After a successful event at Cox field in Apex, NC the previous weekend, NC-143, the Johnston County Composite squadron, conducted a field trip to the Steven F. Udvar-Hazy center near Washington, DC. This was a squadron sponsored field trip and open to all members of JNX composite squadron.
Three senior members, Lts. Gwen Nesbitt and Dan Moore, along with Lt. Col. Bill Ryan of Middle East Region each drove a vehicle transporting cadets and baggage on the five hour trip from Johnston County to our overnight stop in Stafford, VA. We had in tow 13 cadets of all ages and ranks. We departed at 2pm on Friday May 11th, returning Saturday May 12th at 8pm making this an easy overnight trip.
The plan was to drive North as close to DC as we could get on Friday afternoon, grab dinner, and then overnight as a group. After a pizza dinner at CiCi’s pizza, we retired to our overnight accommodations.
A first for most of the people on the trip, we stayed at an AirBnB in Stafford, VA as our overnight stop. We found a house that had an entire finished basement with a large family room, a kitchen, two bedrooms and a private bath. The females had their own private bedroom, the senior member men had a bedroom to themselves, and the male cadets all shared the family room. It was an affordable and comfortable arrangement for a trip like this and one we would use again.
As luck would have it, the owner of the house worked for the FAA and came down and gave a short presentation on what Air Traffic Control is and some of the magic that happens behind the scenes. An added bonus on this educational trip.
The next morning, well rested and ready to go, we stopped for breakfast and then headed to the Udvar-Hazy center. The center, only 1 hour away opened at 10am making for a stress free morning. The Udvar-Hazy center has free admission but does charge for parking. However I learned at checkout that because we were a field trip, they did not charge us for parking, a nice bonus.
This is the view when you enter the center.
The SR-71 is the centerpiece of the front section, and the Space Shuttle is the centerpiece in the back. However the entire place is filled with three floors of things to look at and acres of history.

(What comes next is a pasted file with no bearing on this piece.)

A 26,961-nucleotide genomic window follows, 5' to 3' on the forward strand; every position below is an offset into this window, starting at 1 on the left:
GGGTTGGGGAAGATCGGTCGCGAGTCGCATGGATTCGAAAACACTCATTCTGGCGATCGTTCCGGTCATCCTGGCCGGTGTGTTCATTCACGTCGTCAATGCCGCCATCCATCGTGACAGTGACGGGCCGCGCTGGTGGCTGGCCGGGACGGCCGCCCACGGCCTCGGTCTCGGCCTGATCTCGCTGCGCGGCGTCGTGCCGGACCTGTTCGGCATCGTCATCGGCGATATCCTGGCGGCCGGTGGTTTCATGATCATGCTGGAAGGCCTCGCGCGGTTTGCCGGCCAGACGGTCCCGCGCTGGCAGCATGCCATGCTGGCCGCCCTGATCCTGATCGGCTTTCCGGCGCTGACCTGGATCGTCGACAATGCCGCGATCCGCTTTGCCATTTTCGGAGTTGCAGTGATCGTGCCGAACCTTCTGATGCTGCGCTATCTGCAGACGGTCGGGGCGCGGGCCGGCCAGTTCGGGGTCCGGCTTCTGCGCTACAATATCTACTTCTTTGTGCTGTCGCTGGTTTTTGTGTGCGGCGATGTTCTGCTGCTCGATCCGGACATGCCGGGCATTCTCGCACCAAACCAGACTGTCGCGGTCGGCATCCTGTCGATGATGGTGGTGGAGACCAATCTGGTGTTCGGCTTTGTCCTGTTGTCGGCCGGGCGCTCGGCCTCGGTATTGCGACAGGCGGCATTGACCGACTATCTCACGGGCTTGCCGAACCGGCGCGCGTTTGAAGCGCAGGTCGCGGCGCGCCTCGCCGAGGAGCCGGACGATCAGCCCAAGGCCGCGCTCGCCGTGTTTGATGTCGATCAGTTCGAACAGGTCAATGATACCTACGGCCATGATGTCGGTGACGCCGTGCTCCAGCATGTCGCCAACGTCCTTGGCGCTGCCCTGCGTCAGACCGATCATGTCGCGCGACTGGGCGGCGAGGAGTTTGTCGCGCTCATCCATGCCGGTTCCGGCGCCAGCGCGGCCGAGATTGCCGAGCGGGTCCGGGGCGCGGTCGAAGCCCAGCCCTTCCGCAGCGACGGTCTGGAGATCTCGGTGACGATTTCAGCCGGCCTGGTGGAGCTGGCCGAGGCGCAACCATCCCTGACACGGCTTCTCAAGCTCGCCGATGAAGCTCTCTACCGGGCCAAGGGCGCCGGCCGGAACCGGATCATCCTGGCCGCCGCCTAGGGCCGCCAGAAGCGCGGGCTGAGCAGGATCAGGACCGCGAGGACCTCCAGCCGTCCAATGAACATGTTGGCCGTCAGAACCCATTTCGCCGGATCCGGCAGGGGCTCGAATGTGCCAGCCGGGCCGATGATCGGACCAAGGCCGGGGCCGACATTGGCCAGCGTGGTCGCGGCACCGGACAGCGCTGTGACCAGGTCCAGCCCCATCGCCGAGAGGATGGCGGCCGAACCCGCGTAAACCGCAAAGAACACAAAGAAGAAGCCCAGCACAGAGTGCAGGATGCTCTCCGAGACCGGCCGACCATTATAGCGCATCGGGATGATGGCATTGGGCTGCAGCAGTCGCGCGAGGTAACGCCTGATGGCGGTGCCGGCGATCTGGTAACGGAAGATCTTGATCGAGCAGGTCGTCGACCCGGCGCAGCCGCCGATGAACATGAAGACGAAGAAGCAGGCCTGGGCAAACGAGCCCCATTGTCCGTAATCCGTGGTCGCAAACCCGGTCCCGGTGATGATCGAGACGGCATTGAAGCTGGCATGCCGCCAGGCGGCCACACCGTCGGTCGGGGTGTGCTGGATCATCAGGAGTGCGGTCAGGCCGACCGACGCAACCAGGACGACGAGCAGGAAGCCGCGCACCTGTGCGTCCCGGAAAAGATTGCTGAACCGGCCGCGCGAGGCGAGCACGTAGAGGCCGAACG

We stayed together as a group for a short time, then turned the cadets loose to explore on their own in small groups, checking in every few hours at the SR-71. This allowed everyone the freedom to concentrate on the areas they were most interested in.
Before everyone scattered, we walked upon a museum docent talking about the B-29 displayed in front of us, the Enola Gay.
As the docent was speaking word was passed back through the cadets that this was the airplane that had dropped the atomic bomb on Hiroshima. I overheard one of the cadets say, “A plane like this dropped an atomic bomb?”
I leaned over and said, “No. Not a plane like this. THIS plane dropped the atomic bomb. Not one ‘like it.’You are standing in the Smithsonian. All the planes you see hanging in here are the actual planes that set the world record, flew for the first time, flew around the world, etc. Everything here is unique.” The cadets got wide eyed for a second, looking around in wonder. It was a great moment of discovery.
After this brief exchange, we turned the cadets loose to explore whatever parts of the facility they wanted to see.
Sections like the commercial aviation section with the Concord and Boeing 707.
The World War II aircraft section with Corsairs, P-40s, P-47s, P-38s, and German aircraft I’d never seen or heard of.
The Space Exploration section with rockets, satellites, and even the Space Shuttle Discovery.
I overheard one cadet remarking “…how the scorch marks on the shuttle were from SPACE! They didn’t clean up the shuttle after its last flight.” Everything on it was authentic and they were quite impressive.
Or the modern aviation section with aircraft such as the CH-46 below, F-14s, Sabre jets, Mig 21s, etc.
While the cadets all enjoyed the entire center, the highlight of the trip for them was the simulators.
When I first walked in the door, the cadets were abuzz about the simulators they’d seen. I was a bit disappointed that with all the real history hanging in front of them, they wanted to play a video game however once I saw the simulators myself, I could see the appeal. These simulators were basically a jet dogfighting game hooked up to a hydraulic motion simulator. Yawn, I’ve seen that before. But these simulators had a neat trick.
These simulators rotated 360 degrees around the long axis. And the rotation was directly linked to the aircraft you were piloting on screen. That meant when your video game jet went upside down, so did you. I don’t know how much money we spent as a group hanging from the straps but I’m sure we more than paid what would have been our admission tickets had this place charged. I say we because your author also went for a ride, spending my share of time upside down. It was quite fun. Whenever they surplus these things out, we need to put in for one for NC wing.
From left to right, Cadet Kyle Scott, Lt. Col. Bill Ryan from MER, Cadet David Sperling, Cadet Isabelle Grimm, Lt. Dan Moore, Cadet William Nesbitt, Cadet Lyndsey Oetjen, Cadet Preston Elrod, Cadet Carter Moore, Cadet Scott O’Neal, Cadet Rile Goshorn, Cadet Alex Nesbitt, Cadet Tyler Elrod, Cadet Cole Contos, and Carter Contos. Not pictured, as with most moms, was Lt. Gwen Nesbitt who was behind the camera.
We had an enjoyable trip home, caravanning as a group. It was not at difficult trip to conduct and is one any squadron, especially those anywhere close to I-95, should be able to conduct for minimal costs. For NC-143, the cost was one overnight accommodation and fuel making this a very cost friendly trip to take with cadets. I think we’ll do this again next year.